Which candidate is leading in Delaware?
Polling average based on four-way race (%)
The chart above displays the two leading presidential candidates, Democrat Hillary Clinton and Republican Donald Trump. Two other candidates with significant support are Libertarian Gary Johnson, who is polling at 8 per cent, and Jill Stein of the Green Party, who is polling at 2 per cent. Read about our methodology.
Who won past presidential races in Delaware?
|Year||Margin of victory (pts)||Margin of victory (pts)|
|1996||Clinton (B.)||+15.2||Clinton (B.)||+8.5|
|1992||Clinton (B.)||+8.2||Clinton (B.)||+5.6|
|1988||Bush (G.H.W.)||+12.4||Bush (G.H.W.)||+7.7|
Key data about Delaware
Economic and demographic indicators relative to the national average (%). Darker lines indicate multiple states with similar values.
All individual polls
|Date||Pollster||Clinton / Trump (%)||Clinton||Trump||Sample*|
|Sep 16 - 28||University of Delaware||51 / 30||51%||30%||762 LV|
|Jul 20 - 24||News Journal, PublicMind||42 / 32||42%||32%||715 RV|
* RV indicates registered voters; LV indicates likely voters
Methodology: The FT poll tracker is based on Real Clear Politics (RCP) data and checks for new polls at least once an hour as polls are added by RCP staff.
The poll tracker is based on a four-way race, which includes Democratic candidate Hillary Clinton, Republican candidate Donald Trump, Libertarian candidate Gary Johnson and Green Party candidate Jill Stein. In states where Stein is not on the ballot (Nevada, Oklahoma and South Dakota), a three-way polling average is used. In Utah, where independent candidate Evan McMullin is polling significantly, a five-way polling average is used.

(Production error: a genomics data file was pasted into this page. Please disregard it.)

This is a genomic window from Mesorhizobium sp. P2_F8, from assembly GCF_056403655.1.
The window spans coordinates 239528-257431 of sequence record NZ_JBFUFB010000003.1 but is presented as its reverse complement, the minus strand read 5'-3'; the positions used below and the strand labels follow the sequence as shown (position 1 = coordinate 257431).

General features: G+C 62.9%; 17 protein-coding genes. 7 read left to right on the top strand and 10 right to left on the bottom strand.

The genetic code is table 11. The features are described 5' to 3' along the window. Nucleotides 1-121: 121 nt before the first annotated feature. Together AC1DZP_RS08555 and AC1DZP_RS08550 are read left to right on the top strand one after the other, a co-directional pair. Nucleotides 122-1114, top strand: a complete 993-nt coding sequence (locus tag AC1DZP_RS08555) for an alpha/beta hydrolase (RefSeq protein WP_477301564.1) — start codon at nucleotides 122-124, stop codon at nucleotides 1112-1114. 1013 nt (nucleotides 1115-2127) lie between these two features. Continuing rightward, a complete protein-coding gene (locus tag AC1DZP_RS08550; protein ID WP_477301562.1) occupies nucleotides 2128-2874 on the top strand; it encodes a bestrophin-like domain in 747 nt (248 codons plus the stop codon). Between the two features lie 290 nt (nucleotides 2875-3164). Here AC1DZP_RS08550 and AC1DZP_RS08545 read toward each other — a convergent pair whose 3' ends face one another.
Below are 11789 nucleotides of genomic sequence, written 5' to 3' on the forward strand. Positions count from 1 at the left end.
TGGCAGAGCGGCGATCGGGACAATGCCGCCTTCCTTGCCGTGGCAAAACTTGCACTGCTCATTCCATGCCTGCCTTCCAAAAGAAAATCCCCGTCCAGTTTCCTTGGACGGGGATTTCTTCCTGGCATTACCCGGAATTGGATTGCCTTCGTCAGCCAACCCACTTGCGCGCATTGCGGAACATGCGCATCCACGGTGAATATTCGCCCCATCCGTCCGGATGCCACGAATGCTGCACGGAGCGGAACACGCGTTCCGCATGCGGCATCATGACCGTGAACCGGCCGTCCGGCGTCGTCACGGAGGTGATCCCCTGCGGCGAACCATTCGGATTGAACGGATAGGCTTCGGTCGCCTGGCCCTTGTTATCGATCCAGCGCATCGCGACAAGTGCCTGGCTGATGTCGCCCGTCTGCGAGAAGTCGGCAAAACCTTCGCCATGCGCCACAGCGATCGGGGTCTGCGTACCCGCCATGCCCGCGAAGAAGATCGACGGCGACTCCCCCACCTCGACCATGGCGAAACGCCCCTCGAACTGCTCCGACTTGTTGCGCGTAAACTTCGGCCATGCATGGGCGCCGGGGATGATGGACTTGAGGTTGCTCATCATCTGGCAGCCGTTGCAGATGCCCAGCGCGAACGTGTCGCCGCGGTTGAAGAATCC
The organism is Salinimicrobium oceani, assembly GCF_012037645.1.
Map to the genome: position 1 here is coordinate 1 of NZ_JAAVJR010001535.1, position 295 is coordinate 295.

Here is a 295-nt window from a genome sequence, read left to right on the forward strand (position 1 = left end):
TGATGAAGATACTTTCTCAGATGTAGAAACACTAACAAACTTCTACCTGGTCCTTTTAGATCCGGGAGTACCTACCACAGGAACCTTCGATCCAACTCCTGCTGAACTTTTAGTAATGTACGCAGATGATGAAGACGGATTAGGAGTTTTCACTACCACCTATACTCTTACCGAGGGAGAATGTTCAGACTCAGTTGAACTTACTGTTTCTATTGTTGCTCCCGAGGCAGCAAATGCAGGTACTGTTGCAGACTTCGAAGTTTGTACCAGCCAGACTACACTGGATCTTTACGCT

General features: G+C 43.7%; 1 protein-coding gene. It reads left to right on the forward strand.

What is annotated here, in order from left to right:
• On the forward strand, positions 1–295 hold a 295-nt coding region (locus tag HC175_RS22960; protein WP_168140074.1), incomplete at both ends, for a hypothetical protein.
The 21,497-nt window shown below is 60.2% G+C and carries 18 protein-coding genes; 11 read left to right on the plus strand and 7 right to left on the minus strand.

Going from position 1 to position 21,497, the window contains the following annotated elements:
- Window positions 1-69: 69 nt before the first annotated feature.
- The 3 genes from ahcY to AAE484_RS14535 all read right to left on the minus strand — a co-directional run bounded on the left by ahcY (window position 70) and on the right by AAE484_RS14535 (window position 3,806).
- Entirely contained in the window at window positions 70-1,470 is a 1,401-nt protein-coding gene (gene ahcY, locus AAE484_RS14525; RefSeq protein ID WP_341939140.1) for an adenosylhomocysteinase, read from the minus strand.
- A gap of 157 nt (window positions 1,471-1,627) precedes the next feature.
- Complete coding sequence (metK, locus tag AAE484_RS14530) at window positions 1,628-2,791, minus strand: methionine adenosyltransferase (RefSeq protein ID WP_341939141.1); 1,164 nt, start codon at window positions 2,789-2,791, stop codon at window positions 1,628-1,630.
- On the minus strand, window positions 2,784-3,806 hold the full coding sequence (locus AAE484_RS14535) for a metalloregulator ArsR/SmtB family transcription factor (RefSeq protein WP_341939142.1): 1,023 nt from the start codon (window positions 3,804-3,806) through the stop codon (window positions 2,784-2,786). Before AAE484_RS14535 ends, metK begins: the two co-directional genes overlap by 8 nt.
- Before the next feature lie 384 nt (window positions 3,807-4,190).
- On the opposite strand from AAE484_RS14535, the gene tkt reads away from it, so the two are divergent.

The FT’s US election poll tracker switched from two-way polling averages to four-way polling averages on September 21 to better reflect the options available to voters.
A state is considered ‘solid’ if the difference in polling averages between two candidates is above 10 per cent; ‘leaning’ if it is between 10 and 5 per cent; and a ‘toss-up’ if it falls below 5 per cent.
Most states use a ‘winner-take-all’ method of electoral college vote allocation. Maine and Nebraska, however, use an alternative method called the congressional district method in which the state is divided into congressional districts and the winner of each district takes that district’s electoral vote. The winner of the statewide vote is awarded two electoral votes.